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Yield Curve as a Predictor of U.S. Recessions (1)

Yield Curve as a Predictor of U.S. Recessions (1) - June...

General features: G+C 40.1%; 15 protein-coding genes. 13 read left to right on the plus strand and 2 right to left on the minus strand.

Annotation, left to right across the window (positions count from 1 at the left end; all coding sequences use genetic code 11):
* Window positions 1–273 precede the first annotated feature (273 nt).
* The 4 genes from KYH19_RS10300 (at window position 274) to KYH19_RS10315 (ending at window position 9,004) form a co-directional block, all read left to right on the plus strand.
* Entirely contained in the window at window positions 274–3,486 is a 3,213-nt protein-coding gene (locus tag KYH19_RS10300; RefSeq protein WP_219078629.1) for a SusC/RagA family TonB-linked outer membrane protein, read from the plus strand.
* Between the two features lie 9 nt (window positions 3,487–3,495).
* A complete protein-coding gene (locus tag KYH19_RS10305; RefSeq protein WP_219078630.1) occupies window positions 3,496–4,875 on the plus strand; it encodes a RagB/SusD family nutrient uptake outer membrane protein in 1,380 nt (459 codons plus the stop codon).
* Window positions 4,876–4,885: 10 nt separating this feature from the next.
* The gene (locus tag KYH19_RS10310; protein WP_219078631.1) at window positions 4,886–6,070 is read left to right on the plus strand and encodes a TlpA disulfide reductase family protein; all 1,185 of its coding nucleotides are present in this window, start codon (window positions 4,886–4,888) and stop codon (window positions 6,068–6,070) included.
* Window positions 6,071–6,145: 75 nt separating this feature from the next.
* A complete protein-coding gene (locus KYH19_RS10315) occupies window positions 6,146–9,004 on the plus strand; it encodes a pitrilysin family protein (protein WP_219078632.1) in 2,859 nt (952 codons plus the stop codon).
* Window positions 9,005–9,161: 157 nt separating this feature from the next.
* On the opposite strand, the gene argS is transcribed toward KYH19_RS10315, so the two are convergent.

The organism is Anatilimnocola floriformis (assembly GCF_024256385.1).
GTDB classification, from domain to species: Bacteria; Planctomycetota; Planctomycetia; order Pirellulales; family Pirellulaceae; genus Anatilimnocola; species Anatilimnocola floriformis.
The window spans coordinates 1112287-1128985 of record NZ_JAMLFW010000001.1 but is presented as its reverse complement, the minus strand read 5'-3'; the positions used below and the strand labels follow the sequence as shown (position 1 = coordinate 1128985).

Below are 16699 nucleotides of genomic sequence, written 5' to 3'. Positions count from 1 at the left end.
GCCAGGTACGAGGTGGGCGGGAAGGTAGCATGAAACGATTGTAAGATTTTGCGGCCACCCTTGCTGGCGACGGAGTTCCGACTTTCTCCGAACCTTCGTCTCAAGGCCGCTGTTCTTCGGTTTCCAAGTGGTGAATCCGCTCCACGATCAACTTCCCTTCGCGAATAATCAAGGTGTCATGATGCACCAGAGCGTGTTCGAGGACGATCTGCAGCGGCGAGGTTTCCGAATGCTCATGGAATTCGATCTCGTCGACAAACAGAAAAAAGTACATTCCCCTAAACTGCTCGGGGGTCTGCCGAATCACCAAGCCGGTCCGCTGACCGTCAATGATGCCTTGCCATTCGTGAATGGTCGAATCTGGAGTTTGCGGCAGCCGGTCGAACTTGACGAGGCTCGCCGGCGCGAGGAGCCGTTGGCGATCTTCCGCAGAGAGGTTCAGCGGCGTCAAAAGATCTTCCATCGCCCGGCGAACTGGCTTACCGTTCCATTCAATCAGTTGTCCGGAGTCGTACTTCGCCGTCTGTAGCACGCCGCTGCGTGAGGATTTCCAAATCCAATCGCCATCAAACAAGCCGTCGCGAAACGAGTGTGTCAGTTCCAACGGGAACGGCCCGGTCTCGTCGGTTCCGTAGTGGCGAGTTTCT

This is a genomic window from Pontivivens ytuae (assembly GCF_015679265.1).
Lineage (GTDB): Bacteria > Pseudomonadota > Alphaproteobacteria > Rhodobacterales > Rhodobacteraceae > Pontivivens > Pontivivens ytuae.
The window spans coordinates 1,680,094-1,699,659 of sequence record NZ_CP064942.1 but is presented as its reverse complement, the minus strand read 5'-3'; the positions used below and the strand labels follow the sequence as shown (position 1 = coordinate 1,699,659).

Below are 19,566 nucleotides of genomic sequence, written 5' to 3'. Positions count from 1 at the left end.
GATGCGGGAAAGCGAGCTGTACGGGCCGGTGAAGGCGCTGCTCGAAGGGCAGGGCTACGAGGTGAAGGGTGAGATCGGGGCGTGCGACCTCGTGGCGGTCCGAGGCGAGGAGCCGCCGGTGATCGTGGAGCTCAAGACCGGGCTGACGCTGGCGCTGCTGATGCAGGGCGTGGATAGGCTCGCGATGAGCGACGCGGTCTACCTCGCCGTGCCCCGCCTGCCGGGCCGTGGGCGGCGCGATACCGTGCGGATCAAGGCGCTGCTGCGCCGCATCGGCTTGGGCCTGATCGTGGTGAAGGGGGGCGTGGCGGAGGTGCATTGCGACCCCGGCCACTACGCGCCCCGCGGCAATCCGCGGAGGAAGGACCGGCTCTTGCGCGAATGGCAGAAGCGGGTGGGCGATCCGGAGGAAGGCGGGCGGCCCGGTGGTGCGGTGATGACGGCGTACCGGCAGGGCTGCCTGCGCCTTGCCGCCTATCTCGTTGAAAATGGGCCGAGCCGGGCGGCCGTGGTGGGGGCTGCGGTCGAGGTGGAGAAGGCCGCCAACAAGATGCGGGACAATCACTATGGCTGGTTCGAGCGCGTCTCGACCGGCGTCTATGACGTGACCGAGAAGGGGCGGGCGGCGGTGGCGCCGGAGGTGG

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The Yield Curve as a Predictor of U.S. Recessions Arturo Estrella and Frederic S. Mishkin The yield curve—specifically, the spread between the interest rates on the ten-year Treasury note and the three-month Treasury bill—is a valuable forecasting tool. It is simple to use and significantly outperforms other financial and macroeconomic indicators in predicting recessions two to six quarters ahead. Economists often use complex mathematical models to forecast the path of the U.S. economy and the likelihood of recession. But simpler indicators such as interest rates, stock price indexes, and monetary aggregates also contain information about future economic activity. In this edition of Current Issues , we examine the useful- ness of one such indicator—the yield curve or, more specifically, the spread between the interest rates on the ten-year Treasury note and the three-month Treasury bill. To get a sense of the relative power of this variable, we compare it with other financial and macroeconomic variables used to predict economic events. Our analysis differs in two important respects from earlier studies of the predictive power of financial vari- ables. 1 First, we focus simply on the ability of these variables to forecast recessions rather than on their success in producing quantitative measures of future economic activity. We believe this is a useful approach because evidence of an oncoming recession is of clear interest to policymakers and market participants. Second, we choose to examine out-of-sample, rather than in-sample, performance—that is, we look at accu- racy in predictions for quarters beyond the period over which the model is estimated. This feature of our study is particularly important because out-of-sample perfor- mance provides a much truer test of an indicator’s real-world forecasting ability. Why Consider the Yield Curve? The steepness of the yield curve should be an excellent indicator of a possible future recession for several rea- sons. Current monetary policy has a significant influ- ence on the yield curve spread and hence on real activ- ity over the next several quarters. A rise in the short rate tends to flatten the yield curve as well as to slow real growth in the near term. This relationship, how- ever, is only one part of the explanation for the yield curve’s usefulness as a forecasting tool. 2 Expectations of future inflation and real interest rates contained in the yield curve spread also seem to play an important role in the prediction of economic activity. The yield curve spread variable examined here corresponds to a forward interest rate applicable from three months to ten years into the future. As explained in Mishkin (1990a, 1990b), this rate can be decomposed into expected real interest rate and expected inflation com- ponents, each of which may be helpful in forecasting.
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